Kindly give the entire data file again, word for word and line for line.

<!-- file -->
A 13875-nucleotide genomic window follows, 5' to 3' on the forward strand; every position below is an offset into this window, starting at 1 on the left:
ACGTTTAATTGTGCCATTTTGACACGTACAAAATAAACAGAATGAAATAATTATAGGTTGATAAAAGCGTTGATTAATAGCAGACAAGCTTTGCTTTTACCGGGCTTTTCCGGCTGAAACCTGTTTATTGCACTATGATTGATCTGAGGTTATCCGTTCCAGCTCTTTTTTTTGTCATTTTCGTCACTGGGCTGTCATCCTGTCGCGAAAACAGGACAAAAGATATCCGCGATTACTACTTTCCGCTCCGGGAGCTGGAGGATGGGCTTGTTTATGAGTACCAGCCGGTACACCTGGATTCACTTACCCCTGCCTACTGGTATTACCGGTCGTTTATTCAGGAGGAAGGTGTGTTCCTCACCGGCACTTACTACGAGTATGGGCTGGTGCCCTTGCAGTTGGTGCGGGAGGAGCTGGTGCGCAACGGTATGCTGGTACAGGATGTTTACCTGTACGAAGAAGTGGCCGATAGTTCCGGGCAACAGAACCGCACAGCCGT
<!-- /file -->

A 13875-nucleotide genomic window follows, 5' to 3' on the forward strand; every position below is an offset into this window, starting at 1 on the left:
ACGTTTAATTGTGCCATTTTGACACGTACAAAATAAACAGAATGAAATAATTATAGGTTGATAAAAGCGTTGATTAATAGCAGACAAGCTTTGCTTTTACCGGGCTTTTCCGGCTGAAACCTGTTTATTGCACTATGATTGATCTGAGGTTATCCGTTCCAGCTCTTTTTTTTGTCATTTTCGTCACTGGGCTGTCATCCTGTCGCGAAAACAGGACAAAAGATATCCGCGATTACTACTTTCCGCTCCGGGAGCTGGAGGATGGGCTTGTTTATGAGTACCAGCCGGTACACCTGGATTCACTTACCCCTGCCTACTGGTATTACCGGTCGTTTATTCAGGAGGAAGGTGTGTTCCTCACCGGCACTTACTACGAGTATGGGCTGGTGCCCTTGCAGTTGGTGCGGGAGGAGCTGGTGCGCAACGGTATGCTGGTACAGGATGTTTACCTGTACGAAGAAGTGGCCGATAGTTCCGGGCAACAGAACCGCACAGCCGT